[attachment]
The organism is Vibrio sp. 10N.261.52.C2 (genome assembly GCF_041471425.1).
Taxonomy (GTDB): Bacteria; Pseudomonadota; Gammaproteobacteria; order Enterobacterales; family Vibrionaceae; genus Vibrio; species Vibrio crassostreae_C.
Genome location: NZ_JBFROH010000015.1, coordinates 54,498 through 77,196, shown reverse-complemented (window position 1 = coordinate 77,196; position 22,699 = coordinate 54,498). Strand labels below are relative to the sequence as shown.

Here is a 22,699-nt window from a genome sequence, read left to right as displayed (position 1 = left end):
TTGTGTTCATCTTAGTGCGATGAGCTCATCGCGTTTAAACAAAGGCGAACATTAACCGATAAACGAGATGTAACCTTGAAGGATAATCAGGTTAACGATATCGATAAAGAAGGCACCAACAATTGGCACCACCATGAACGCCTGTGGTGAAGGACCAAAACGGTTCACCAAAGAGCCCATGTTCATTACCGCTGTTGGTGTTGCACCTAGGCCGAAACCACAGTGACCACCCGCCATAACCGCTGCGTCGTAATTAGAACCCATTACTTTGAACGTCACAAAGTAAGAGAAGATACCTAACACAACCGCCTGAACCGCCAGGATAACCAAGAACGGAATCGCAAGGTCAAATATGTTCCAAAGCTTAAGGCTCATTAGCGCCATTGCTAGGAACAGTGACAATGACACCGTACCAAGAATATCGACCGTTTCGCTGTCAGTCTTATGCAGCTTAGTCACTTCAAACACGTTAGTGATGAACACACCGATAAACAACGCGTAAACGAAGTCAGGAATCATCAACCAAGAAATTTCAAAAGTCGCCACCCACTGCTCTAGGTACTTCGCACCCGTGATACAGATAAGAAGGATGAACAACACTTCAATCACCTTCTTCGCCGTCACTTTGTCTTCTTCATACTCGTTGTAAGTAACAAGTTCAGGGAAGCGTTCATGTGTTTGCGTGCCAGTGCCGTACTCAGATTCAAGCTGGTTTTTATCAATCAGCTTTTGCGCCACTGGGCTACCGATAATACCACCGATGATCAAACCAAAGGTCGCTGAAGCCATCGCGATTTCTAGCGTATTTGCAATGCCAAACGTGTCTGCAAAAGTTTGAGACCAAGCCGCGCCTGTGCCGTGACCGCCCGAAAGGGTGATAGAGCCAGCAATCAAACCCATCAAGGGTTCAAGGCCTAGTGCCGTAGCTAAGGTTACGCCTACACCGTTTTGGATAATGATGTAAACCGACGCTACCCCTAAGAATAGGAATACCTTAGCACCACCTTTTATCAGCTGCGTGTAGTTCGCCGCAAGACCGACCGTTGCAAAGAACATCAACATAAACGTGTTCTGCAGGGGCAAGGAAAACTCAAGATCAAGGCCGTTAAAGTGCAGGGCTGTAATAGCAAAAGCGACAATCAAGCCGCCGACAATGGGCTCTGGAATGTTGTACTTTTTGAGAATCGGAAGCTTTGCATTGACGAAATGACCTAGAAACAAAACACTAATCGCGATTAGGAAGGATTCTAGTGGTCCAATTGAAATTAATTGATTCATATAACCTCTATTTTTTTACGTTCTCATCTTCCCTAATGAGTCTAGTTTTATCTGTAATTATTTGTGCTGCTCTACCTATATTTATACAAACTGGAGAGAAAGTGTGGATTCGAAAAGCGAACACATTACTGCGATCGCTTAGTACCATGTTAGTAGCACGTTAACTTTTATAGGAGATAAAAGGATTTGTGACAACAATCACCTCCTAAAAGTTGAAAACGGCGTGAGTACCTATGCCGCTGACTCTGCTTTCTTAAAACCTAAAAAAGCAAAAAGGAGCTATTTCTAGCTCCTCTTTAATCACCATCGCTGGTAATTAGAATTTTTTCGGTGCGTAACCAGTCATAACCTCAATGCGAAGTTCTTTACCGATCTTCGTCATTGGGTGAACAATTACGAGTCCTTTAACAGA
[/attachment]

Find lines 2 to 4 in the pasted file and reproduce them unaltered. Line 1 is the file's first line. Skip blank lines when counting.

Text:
Taxonomy (GTDB): Bacteria; Pseudomonadota; Gammaproteobacteria; order Enterobacterales; family Vibrionaceae; genus Vibrio; species Vibrio crassostreae_C.
Genome location: NZ_JBFROH010000015.1, coordinates 54,498 through 77,196, shown reverse-complemented (window position 1 = coordinate 77,196; position 22,699 = coordinate 54,498). Strand labels below are relative to the sequence as shown.

Here is a 22,699-nt window from a genome sequence, read left to right as displayed (position 1 = left end):